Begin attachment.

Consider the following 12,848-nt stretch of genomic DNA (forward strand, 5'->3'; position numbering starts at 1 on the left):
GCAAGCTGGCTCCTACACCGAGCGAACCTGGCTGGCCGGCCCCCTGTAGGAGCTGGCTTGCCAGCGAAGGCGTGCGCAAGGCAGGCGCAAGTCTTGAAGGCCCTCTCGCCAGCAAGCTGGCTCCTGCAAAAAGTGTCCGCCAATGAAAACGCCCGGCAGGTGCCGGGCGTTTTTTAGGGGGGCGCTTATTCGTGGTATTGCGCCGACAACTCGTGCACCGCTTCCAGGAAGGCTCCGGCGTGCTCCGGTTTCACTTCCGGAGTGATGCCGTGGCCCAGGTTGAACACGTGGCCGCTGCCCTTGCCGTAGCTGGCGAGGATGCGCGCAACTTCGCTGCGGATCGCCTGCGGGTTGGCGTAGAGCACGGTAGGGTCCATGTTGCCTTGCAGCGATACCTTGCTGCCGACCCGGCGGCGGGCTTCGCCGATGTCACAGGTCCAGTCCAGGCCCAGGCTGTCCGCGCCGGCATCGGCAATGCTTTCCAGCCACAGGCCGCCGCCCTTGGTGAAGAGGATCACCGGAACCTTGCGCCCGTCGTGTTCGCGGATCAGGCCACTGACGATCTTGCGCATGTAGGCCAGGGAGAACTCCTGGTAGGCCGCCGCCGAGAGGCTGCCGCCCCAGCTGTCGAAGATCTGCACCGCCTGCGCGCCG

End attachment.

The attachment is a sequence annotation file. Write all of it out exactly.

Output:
Consider the following 12,848-nt stretch of genomic DNA (forward strand, 5'->3'; position numbering starts at 1 on the left):
GCAAGCTGGCTCCTACACCGAGCGAACCTGGCTGGCCGGCCCCCTGTAGGAGCTGGCTTGCCAGCGAAGGCGTGCGCAAGGCAGGCGCAAGTCTTGAAGGCCCTCTCGCCAGCAAGCTGGCTCCTGCAAAAAGTGTCCGCCAATGAAAACGCCCGGCAGGTGCCGGGCGTTTTTTAGGGGGGCGCTTATTCGTGGTATTGCGCCGACAACTCGTGCACCGCTTCCAGGAAGGCTCCGGCGTGCTCCGGTTTCACTTCCGGAGTGATGCCGTGGCCCAGGTTGAACACGTGGCCGCTGCCCTTGCCGTAGCTGGCGAGGATGCGCGCAACTTCGCTGCGGATCGCCTGCGGGTTGGCGTAGAGCACGGTAGGGTCCATGTTGCCTTGCAGCGATACCTTGCTGCCGACCCGGCGGCGGGCTTCGCCGATGTCACAGGTCCAGTCCAGGCCCAGGCTGTCCGCGCCGGCATCGGCAATGCTTTCCAGCCACAGGCCGCCGCCCTTGGTGAAGAGGATCACCGGAACCTTGCGCCCGTCGTGTTCGCGGATCAGGCCACTGACGATCTTGCGCATGTAGGCCAGGGAGAACTCCTGGTAGGCCGCCGCCGAGAGGCTGCCGCCCCAGCTGTCGAAGATCTGCACCGCCTGCGCGCCG